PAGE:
In addition to these efforts, two other suggestions are offered as incentivesfor learning. These may be used either on a camp wide or total VBS basis or forindividual classes.To encourage learning, it may be desirable, challenging and fun, to havewhat might be called a “contest”, or an “elimination” to determine which studentshave retained the greatest amount of material. The elimination is based uponability to retain key terms, definitions and outlines, and not upon the knowledgeabout these. The knowledge must be imparted, if possible, during the course bythe teacher and the memorizing of these terms is to serve as an aid in retainingthe knowledge.One successful method of eliminating all but the students who havelearned well these terms is similar to a spelling bee and is as follows: Thestudents are placed in a straight line, the teacher designates one end of the lineas the “head” and the other end of the line is designated the “foot.” Beginningwith the head of the line, the first student is given a key term, such as “Eden”.The student should answer “Adam and Eve”. Should the student answercorrectly, he/she remains at the head of the line and the next key term is given tothe next student. Should he/she miss, or be unable to give the correct answer,he/she goes to the foot of the line. The one remaining at the head of the line atthe end of the time designated (20-30 minutes) is the winner.Have A Double EliminationTo have a double elimination, that is to allow more than one chance toanswer correctly, the procedure is as follows: Assemble the students as for aspelling bee. When a student fails to answer correctly, let them form a secondline. See the drawing. When a student in line one, A, misses or fails to answerhe/she moves to the foot of line two. Then, B, the first student in line two is givenan opportunity to answer correctly; if he/she cannot he/she goes to the foot of hisline, C. Should he/she answer correctly, he/she goes to the foot of line one, D, tobegin his second chance for one of the top places or the top place in his class.Each person in line two should be given the opportunity to answercorrectly until someone does, or it is evident that none in the line know theanswer. The questioning then returns to the head of line one and continues theprocess. In some contests any student who misses twice is eliminated then.Some camps have gold ribbons printed to offer as rewards to winners of theelimination contest. Others give nice Bibles to winners. It is possible for morethan one student to have memorized all the correct answers, backward andforward. This is the purpose of the class drill and of the contest to encourage justthat. In such cases, more than one “winner” will have to be announced for the7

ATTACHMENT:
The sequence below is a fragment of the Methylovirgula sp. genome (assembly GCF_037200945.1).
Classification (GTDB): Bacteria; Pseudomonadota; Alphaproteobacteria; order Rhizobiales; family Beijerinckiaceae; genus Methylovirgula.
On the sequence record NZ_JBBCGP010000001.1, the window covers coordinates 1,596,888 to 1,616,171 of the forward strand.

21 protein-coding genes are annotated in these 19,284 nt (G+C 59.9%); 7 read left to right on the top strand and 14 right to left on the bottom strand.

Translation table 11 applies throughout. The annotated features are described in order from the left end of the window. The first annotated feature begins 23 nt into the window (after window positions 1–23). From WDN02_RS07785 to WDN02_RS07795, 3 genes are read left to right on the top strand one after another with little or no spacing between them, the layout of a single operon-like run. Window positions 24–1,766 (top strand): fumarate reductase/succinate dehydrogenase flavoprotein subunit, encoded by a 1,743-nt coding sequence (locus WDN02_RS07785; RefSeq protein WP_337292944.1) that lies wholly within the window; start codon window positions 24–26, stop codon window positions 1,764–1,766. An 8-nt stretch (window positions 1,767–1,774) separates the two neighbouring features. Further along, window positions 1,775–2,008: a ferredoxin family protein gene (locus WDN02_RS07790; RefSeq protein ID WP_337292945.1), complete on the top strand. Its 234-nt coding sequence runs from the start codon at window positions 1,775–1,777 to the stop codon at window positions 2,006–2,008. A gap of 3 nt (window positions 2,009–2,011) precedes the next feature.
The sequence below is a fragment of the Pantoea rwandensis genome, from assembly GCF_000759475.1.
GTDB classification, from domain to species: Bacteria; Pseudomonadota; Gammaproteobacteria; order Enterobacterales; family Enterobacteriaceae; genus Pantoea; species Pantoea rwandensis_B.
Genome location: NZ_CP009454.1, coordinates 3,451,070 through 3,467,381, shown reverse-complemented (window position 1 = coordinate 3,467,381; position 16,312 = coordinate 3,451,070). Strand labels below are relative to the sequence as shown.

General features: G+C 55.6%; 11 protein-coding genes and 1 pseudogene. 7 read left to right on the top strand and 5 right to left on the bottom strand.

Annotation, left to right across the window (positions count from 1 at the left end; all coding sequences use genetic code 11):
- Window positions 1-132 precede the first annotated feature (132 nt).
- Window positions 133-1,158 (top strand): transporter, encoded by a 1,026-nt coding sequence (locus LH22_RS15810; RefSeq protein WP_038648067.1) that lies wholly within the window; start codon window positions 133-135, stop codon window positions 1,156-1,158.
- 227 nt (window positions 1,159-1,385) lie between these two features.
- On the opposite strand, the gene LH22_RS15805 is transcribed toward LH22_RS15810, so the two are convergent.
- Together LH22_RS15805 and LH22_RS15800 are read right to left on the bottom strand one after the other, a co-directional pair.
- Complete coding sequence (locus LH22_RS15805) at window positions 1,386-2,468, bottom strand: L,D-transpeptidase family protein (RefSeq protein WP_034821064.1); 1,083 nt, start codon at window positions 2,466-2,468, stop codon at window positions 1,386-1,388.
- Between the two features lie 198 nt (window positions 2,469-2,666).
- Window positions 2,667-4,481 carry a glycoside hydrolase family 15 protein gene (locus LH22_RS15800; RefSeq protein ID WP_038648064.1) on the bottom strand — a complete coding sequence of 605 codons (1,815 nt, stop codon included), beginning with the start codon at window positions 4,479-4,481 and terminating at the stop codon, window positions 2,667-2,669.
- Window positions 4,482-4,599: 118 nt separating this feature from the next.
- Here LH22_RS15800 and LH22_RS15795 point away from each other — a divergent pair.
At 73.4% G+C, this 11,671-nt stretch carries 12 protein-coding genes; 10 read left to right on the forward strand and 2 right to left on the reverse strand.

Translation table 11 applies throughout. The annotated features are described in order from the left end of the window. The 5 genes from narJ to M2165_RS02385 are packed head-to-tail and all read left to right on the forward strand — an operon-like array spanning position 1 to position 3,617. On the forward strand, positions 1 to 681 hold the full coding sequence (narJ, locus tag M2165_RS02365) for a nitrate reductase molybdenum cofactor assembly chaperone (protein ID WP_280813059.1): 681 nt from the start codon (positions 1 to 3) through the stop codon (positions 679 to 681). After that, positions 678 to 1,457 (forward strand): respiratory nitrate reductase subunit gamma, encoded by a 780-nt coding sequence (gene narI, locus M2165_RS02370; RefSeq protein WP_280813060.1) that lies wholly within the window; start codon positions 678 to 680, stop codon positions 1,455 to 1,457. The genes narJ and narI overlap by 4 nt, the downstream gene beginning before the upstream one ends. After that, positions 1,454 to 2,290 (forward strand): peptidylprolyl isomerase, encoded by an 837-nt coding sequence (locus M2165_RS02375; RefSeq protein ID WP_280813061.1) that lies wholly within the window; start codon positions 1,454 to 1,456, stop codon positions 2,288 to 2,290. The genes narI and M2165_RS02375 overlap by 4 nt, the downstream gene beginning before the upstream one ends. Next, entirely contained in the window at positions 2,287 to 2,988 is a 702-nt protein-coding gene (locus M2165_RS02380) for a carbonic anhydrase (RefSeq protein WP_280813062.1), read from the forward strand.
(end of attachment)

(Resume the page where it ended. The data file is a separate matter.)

class.Often, in a group, after the individual classes have conductedeliminations, the entire school or camp will have a contest to determine the groupwinners. All students should remain with their class, or group, as hearingrepeatedly the terms and definitions and recitation of the outlines will onlyenhance their retention.One camp awards 1s
The eleven books in the Bible Centered Studies Series are: The Bible, 1960: an history of the English Bible and annotated outline of its contents. The History of God People, 1963 Bible Geography, 1965 Jesus of the Bible, 1965 Wisdom Books of the Bible, 1966 Bible Doctrine, 1967 Bible Evidences, 1968 Bible Survey, 1969 Bible Characters, 1970 .